Storage options of an XML document into relational database management system

1XMLType cannot exceed 4GB.
2XMLCLOB cannot exceed 2Gb.
3XMLVARCHAR cannot exceed 32kb.
4More flexible but does not benefit from database-managed persistency and integrity.
5Schema cannot be recursive or the maximum recursion depth is known.

Most of the commercial relational database vendors claimed XML support in their products through XML extenders as soon as XML was released. Two storage options were available: plain-text storage as simple text string or shredding/mapping into standard relational tables. As it can be noticed in the table above, the three main vendors all finally included a native XML storage in the latest version of their product since XML data does not fit that well in relational databases: PureXML is a new feature of IBM DB2 9 [DB2-XML], (native) xml storage is a new feature of Microsoft SQL Server 2005 [SQLSRV-XML], BINARY XML storage is a new feature of Oracle 11g [GRALIKE10].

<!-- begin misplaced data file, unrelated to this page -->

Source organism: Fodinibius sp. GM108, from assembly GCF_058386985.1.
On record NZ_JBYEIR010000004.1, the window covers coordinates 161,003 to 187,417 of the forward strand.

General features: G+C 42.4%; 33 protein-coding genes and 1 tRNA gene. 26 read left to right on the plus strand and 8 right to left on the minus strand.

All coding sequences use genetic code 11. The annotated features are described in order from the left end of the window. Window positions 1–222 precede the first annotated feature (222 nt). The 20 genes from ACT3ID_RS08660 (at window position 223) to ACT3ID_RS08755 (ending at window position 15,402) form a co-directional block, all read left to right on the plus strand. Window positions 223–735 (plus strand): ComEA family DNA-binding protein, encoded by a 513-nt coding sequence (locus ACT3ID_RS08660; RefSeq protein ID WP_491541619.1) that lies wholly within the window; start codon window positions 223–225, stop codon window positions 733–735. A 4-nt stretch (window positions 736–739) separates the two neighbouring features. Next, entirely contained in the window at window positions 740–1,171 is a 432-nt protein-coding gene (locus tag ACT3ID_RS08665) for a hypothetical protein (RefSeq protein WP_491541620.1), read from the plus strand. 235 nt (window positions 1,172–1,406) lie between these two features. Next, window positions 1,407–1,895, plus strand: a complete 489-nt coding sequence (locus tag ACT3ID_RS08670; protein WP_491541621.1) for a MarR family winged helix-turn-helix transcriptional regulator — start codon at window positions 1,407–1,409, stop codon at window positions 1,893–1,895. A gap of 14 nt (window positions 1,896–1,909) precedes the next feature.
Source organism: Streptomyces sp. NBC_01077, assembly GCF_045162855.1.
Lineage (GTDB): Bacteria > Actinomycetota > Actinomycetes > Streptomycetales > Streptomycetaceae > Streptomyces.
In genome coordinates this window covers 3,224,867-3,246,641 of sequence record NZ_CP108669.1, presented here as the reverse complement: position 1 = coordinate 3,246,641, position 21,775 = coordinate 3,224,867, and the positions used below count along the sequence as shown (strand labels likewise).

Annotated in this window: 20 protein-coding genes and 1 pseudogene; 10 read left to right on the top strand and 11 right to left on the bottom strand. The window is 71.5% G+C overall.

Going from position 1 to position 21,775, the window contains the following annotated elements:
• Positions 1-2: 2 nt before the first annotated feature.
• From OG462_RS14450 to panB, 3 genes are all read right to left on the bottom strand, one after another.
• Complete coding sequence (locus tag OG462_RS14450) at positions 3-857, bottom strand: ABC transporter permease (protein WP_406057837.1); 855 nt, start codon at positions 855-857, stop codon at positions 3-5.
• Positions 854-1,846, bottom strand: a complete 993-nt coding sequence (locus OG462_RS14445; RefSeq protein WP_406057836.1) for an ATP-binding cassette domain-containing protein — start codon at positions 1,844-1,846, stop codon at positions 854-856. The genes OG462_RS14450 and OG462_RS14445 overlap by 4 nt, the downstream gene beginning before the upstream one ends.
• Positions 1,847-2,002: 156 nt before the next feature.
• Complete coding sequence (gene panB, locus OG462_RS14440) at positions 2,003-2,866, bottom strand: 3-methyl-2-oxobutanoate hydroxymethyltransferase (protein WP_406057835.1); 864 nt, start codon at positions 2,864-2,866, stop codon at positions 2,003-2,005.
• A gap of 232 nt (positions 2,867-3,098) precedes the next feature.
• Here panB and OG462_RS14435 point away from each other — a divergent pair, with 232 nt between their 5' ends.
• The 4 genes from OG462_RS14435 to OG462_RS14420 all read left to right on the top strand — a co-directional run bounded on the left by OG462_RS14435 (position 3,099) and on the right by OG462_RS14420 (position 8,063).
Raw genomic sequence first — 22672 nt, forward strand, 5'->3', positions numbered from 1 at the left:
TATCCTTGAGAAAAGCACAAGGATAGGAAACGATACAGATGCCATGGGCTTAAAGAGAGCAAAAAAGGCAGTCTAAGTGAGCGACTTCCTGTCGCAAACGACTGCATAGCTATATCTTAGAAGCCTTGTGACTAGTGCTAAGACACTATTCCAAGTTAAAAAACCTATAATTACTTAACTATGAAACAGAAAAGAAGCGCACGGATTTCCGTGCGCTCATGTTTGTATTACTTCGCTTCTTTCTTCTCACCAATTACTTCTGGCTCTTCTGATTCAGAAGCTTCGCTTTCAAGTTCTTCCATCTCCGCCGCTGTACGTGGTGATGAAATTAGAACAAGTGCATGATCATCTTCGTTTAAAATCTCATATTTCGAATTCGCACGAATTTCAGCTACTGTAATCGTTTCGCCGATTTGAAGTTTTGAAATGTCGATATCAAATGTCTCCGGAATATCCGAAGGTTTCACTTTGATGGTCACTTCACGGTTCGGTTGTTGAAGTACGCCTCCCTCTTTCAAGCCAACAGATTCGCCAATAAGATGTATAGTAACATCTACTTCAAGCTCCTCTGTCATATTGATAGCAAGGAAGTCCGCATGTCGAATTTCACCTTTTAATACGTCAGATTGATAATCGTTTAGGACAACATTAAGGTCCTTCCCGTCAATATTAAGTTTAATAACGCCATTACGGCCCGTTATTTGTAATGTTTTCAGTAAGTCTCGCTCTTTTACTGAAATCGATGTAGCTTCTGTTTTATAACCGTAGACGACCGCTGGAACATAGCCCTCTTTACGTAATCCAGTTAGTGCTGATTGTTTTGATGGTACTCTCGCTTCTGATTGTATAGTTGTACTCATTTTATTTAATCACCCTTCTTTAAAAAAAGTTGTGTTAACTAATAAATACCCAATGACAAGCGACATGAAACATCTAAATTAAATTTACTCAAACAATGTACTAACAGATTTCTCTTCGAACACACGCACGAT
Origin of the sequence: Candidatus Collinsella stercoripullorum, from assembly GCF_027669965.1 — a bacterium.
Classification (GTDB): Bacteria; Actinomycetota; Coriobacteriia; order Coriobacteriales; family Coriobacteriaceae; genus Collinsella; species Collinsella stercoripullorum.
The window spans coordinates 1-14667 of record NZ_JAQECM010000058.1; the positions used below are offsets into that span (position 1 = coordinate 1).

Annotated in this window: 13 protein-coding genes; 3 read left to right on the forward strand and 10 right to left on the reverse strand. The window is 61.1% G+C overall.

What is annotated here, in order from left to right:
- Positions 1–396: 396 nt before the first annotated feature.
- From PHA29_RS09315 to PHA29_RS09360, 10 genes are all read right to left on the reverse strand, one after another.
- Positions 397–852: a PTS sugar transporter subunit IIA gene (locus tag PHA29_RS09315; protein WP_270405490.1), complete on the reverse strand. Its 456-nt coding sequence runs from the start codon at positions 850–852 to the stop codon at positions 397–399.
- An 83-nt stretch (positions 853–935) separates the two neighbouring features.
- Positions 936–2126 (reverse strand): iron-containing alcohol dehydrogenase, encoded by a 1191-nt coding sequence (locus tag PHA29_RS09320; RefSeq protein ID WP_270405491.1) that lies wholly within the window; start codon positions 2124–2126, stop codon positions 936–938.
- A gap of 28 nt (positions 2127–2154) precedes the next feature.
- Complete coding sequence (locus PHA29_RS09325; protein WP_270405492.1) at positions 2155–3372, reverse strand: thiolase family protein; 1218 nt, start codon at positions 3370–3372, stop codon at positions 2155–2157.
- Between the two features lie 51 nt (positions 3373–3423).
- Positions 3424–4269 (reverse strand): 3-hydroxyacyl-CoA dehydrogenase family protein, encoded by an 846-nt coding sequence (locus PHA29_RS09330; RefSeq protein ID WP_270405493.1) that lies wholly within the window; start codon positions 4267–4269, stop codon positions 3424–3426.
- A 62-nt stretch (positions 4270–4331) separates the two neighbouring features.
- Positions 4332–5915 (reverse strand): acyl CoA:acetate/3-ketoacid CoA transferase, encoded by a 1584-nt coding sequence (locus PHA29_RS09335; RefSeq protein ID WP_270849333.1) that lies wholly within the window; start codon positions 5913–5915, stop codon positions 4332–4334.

The main difference between relational and XML data model is that the first is structured and the second is semi-structured or unstructured. Relational data model is suitable for the storage of highly structured data having already well-known schema at database design. If the structure of the data is not known or if it may change significantly in the future, XML data model offers more flexibility. Due to its tree structure, XML data model excels at representing containment hierarchies (especially recursive ones), finally XML data model allows the creation of queries based on the structure of the data (rather than its value).